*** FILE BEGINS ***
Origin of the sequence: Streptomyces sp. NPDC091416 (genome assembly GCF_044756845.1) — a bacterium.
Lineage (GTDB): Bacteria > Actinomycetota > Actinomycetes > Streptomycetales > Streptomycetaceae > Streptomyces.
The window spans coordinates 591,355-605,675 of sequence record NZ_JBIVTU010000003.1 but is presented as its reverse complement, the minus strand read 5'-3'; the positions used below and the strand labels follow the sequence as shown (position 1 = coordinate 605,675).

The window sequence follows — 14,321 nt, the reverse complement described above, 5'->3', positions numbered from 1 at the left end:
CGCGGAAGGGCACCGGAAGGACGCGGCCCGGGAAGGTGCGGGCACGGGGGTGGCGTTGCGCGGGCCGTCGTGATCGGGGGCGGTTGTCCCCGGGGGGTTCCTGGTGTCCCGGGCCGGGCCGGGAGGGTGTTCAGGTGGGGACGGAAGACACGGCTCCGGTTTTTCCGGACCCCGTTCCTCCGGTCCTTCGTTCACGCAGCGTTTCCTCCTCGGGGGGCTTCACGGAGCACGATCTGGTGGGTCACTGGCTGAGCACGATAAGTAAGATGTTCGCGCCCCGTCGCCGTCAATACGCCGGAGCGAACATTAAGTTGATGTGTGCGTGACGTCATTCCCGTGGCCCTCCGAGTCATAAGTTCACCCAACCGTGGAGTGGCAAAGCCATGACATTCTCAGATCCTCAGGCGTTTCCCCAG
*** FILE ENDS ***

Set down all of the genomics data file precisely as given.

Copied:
Origin of the sequence: Streptomyces sp. NPDC091416 (genome assembly GCF_044756845.1) — a bacterium.
Lineage (GTDB): Bacteria > Actinomycetota > Actinomycetes > Streptomycetales > Streptomycetaceae > Streptomyces.
The window spans coordinates 591,355-605,675 of sequence record NZ_JBIVTU010000003.1 but is presented as its reverse complement, the minus strand read 5'-3'; the positions used below and the strand labels follow the sequence as shown (position 1 = coordinate 605,675).

The window sequence follows — 14,321 nt, the reverse complement described above, 5'->3', positions numbered from 1 at the left end:
CGCGGAAGGGCACCGGAAGGACGCGGCCCGGGAAGGTGCGGGCACGGGGGTGGCGTTGCGCGGGCCGTCGTGATCGGGGGCGGTTGTCCCCGGGGGGTTCCTGGTGTCCCGGGCCGGGCCGGGAGGGTGTTCAGGTGGGGACGGAAGACACGGCTCCGGTTTTTCCGGACCCCGTTCCTCCGGTCCTTCGTTCACGCAGCGTTTCCTCCTCGGGGGGCTTCACGGAGCACGATCTGGTGGGTCACTGGCTGAGCACGATAAGTAAGATGTTCGCGCCCCGTCGCCGTCAATACGCCGGAGCGAACATTAAGTTGATGTGTGCGTGACGTCATTCCCGTGGCCCTCCGAGTCATAAGTTCACCCAACCGTGGAGTGGCAAAGCCATGACATTCTCAGATCCTCAGGCGTTTCCCCAG